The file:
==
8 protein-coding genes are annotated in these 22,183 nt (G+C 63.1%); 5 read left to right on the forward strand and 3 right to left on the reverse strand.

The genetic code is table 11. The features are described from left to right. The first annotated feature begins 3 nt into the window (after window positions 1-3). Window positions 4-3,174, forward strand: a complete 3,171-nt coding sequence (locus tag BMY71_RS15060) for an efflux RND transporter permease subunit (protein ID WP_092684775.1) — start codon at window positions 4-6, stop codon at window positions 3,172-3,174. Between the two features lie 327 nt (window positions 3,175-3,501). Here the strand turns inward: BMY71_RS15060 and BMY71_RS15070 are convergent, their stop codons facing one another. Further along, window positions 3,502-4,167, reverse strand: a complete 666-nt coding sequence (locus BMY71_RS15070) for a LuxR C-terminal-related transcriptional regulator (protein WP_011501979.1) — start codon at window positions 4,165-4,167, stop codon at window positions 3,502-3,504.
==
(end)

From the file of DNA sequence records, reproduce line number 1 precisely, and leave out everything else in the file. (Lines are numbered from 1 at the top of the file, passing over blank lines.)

8 protein-coding genes are annotated in these 22,183 nt (G+C 63.1%); 5 read left to right on the forward strand and 3 right to left on the reverse strand.